I think of you as somebody who watches a lot of films, and studies—mm, that sounds bad, [pompously] "studies cinema." But you write about it really well. How has that informed your cartooning?

Hmm...I feel like it's such a core part of how I learned storytelling, just because I don’t have any formal training besides reading books with titles like How to Draw Comics. I just kind of absorbed media willy-nilly. Movies specifically...I think color and atmosphere was a big thing for me. I don't know, because I feel like my compositions aren't especially cinematic, I don't rely on three-panel wide shots, you know? That doesn't really come into my mind, but the color and atmosphere and mood that movies can achieve, that is present in my mind when I'm coloring.

A lot of comics that are colored, as opposed to black and white, it almost feels pointless. It's such a boring, realist use of color, compared to a movie like Black Narcissus, where it's so florid...is that what your approach is going for?

It depends on the scene. Like, a lot of the fight scenes I end up going more abstract, especially because there's a lot of psychic abstraction happening in the scene. I'm always trying to find the simplest way to depict something. Not that it'll lack detail, but if I can get away with adding a wash of color to show depth, or wash a whole scene in a very limited palette to control pacing, I'll do that. I'm always trying to use color to make the story and mood clearer.

And you even have soundtracks for Prism Stalker.

I got the idea from my friend Porpentine, who does Twine games and fiction writing, and Riley collaborates with her a lot, does music for her games. I thought that might be cool, especially because Prism Stalker has a lot of...it's a very noisy world to me. Everything is goopy and membranous and echoing. There's large chambers, crowds of people.

Do you have the whole thing planned out right now in your head? Like, do you know how long it's going to run for, what the arc of the story is...

Yeah, I have a loose outline, and I pitched it as 25 issues. I thought that was a safe bet. I feel like a lot of Image comics fail when they do that, like, "I'm just going to go on until it's canceled." 25 issues, five trade paperbacks, that seems safe [laughs] ... I think it's also my history with short comics, like, I love doing short fiction and minicomics, one-shot stories, so having something that's ongoing, to me that just means I don't have a pointed theme in mind, and that I'm groping for something to knead it to. [Prism Stalker] is such a clear experience that I'm picking apart that I have an end in mind.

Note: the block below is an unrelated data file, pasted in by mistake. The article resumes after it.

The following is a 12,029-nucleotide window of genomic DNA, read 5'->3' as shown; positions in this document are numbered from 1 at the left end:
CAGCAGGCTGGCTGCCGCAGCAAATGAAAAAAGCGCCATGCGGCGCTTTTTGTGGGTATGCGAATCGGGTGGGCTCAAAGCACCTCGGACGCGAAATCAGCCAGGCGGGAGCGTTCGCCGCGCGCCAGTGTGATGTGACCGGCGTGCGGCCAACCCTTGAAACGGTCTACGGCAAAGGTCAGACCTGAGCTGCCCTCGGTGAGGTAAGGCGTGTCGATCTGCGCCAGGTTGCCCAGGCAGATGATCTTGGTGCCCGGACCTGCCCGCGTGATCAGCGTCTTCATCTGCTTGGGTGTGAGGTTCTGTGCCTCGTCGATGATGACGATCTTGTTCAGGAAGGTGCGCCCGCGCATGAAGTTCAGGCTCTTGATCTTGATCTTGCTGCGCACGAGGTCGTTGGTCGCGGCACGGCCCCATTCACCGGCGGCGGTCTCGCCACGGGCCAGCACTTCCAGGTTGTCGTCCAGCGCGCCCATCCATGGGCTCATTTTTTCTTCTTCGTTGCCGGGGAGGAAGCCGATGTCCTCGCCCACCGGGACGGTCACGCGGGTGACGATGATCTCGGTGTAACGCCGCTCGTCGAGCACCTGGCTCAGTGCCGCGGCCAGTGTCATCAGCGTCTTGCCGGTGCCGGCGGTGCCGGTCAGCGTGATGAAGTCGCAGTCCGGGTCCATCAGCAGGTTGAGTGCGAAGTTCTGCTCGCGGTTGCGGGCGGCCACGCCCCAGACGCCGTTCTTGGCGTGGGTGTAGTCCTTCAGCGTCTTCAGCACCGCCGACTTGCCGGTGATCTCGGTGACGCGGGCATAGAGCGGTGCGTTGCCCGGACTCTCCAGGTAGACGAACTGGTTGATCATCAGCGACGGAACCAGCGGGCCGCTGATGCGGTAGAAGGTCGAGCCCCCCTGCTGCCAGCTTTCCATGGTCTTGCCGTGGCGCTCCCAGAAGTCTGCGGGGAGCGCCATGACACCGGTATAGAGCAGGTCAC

Plus you're doing literally everything on this comic yourself, so I imagine you don't have much time to draw other stuff.

I'm also working on a graphic novel, I don't recommend it [laughs].

What can you tell me about that book?

It's called A Map to the Sun, it's halfway inked, it's about five girls that get forced together to join a basketball team. They're in 10th grade. It takes place in an ambiguous Los Angeles / San Diego-adjacent neighborhood, there's school drama, lots of basketball rivalries. I wanted it to be kind of like Slam Dunk, but there's a hard page count that I can't go past, like, 320 pages, so I can't do a 100-page-long basketball game [laughs]. I'm trying to condense that sort of complex, detailed drama of being a player in a game.

Is it also jarring to go from this surreal science fiction to a realist—

Yeah. I try to stay looser for A Map to the Sun, especially the backgrounds, it's more brush-y, because I just don't like drawing cars and houses that much, but that and Prism Stalker are both very kinetic, they have a lot to do with the characters' bodies and becoming skilled at a certain thing.

I have to ask, because you're doing a book-length comic about L.A.: Have you seen Los Angeles Plays Itself?

No, I haven't!

It's this three-hour-long film essay about the depiction of Los Angeles in cinema, and the director quotes from dozens and dozens of other movies with narration over that...he talks about how, in classical Hollywood, they couldn't actually shoot movies in China or wherever, they almost never had the budget for that kind of thing, so they would just pretend that these fields outside the city were rice paddies. There's a section where he's showing an old crime thriller supposedly set in Chicago, and the guy is escaping through these hog pens, and the narrator deadpans: "But what about those palm trees?"

I did say [A Map to the Sun] is set in Los Angeles, but because it's not "sexy" like L.A. is, I try not to necessarily reference that aspect. I'm mostly referencing, like, the hot, semi-tropical desert property there. I don't know, there's such a specific idyllic feeling, but it can also be really gritty and ugly.

Chris Randle is a writer from Toronto who has written for The Globe and Mail, The National Post, The Comics Journal, Social Text, the Village Voice and the Awl. Along with Carl Wilson and Margaux Williamson, he is one-third of the group blog Back to the World.